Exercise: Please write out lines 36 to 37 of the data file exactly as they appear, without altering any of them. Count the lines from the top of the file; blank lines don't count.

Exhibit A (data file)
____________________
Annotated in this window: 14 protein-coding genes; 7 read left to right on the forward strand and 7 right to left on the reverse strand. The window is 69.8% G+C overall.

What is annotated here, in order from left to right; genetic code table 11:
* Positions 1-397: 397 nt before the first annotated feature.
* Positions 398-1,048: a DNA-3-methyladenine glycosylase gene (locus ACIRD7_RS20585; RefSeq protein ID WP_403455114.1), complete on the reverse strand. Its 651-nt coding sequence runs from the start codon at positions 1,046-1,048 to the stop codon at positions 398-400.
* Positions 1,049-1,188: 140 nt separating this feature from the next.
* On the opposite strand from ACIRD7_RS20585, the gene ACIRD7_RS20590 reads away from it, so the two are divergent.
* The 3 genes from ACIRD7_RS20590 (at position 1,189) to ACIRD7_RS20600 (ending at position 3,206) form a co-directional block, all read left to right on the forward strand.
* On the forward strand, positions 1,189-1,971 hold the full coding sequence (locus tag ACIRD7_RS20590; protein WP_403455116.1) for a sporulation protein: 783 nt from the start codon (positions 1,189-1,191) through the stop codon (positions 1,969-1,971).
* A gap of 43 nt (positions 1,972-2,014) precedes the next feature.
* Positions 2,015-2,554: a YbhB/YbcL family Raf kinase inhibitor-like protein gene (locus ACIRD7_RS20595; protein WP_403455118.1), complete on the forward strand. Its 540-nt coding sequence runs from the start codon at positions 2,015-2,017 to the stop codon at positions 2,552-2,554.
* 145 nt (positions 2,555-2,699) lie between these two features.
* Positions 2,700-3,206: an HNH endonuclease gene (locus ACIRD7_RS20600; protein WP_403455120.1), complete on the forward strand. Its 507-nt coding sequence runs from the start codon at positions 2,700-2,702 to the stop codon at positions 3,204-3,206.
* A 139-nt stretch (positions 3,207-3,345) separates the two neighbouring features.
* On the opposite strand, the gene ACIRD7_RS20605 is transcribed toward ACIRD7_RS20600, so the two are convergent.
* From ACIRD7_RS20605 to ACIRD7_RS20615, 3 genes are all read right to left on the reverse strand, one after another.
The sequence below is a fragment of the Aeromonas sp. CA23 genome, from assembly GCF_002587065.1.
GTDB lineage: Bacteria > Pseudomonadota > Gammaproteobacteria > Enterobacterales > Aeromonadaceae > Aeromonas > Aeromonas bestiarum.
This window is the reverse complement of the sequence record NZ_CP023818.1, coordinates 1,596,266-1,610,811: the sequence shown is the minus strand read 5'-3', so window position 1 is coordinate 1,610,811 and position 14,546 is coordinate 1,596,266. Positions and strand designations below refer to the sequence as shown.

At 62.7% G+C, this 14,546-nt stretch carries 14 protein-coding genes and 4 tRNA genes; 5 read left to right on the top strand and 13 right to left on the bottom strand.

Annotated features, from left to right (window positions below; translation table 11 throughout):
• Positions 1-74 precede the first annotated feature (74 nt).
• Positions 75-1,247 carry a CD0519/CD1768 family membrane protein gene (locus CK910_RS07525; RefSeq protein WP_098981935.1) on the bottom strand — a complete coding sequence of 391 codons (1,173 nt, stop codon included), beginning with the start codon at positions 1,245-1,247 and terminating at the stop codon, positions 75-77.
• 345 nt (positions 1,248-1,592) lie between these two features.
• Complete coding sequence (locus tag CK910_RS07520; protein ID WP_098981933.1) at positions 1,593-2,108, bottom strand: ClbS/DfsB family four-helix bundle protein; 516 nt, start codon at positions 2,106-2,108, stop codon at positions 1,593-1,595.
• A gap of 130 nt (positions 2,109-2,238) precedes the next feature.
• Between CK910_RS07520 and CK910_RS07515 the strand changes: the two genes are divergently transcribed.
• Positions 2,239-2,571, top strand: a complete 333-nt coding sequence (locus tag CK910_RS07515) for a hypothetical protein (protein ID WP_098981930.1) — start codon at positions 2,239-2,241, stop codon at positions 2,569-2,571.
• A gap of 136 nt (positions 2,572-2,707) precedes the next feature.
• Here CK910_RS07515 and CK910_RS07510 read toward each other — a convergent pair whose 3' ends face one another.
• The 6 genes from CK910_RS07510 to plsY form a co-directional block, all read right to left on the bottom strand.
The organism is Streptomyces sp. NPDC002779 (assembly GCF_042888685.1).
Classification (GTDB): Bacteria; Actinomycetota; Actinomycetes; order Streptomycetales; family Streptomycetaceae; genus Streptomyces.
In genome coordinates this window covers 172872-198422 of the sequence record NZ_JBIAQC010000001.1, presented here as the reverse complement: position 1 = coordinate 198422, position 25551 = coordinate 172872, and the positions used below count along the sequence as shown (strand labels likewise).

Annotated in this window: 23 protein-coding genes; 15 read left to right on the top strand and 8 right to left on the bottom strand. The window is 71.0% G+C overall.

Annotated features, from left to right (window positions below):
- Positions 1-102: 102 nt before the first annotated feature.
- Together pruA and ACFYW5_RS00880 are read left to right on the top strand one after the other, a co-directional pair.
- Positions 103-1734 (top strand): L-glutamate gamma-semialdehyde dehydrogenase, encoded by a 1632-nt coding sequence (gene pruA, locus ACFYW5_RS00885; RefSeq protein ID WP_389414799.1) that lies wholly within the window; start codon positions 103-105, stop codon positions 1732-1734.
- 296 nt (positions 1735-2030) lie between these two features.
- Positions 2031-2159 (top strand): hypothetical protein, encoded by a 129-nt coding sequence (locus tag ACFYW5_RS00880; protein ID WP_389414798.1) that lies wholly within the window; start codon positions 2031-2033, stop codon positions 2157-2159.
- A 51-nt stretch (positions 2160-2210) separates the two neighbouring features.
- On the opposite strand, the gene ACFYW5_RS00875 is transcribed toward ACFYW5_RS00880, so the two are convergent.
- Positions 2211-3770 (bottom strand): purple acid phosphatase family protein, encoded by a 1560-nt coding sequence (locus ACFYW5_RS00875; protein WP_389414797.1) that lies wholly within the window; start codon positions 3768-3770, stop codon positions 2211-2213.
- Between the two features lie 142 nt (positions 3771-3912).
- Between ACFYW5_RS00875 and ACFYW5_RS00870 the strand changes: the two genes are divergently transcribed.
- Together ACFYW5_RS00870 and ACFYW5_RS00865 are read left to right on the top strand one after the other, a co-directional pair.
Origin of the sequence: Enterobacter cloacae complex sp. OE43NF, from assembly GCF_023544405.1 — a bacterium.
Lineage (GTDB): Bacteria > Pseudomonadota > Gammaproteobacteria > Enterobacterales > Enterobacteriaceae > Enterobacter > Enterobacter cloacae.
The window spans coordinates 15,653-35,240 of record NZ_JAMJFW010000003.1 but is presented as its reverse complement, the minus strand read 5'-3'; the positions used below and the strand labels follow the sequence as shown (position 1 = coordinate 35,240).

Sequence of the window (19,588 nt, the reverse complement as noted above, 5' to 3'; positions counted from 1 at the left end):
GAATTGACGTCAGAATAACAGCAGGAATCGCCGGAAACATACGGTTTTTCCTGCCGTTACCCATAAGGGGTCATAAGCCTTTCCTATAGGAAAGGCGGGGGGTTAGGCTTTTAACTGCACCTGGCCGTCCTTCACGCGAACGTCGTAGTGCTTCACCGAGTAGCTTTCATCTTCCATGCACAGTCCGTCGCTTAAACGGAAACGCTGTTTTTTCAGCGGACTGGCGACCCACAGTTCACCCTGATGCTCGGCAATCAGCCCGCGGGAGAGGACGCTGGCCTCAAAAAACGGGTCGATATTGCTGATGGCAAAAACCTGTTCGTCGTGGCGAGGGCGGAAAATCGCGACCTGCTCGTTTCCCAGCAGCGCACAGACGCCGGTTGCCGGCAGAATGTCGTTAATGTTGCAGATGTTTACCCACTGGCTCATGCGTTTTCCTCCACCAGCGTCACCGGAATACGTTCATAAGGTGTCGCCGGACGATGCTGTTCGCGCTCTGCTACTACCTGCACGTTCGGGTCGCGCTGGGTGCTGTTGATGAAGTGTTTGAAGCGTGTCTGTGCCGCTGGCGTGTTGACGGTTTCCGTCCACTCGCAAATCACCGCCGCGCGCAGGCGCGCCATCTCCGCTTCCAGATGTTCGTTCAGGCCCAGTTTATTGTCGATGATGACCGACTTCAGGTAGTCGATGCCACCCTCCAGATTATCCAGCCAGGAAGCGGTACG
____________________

- Positions 1-102: 102 nt before the first annotated feature.
- Together pruA and ACFYW5_RS00880 are read left to right on the top strand one after the other, a co-directional pair.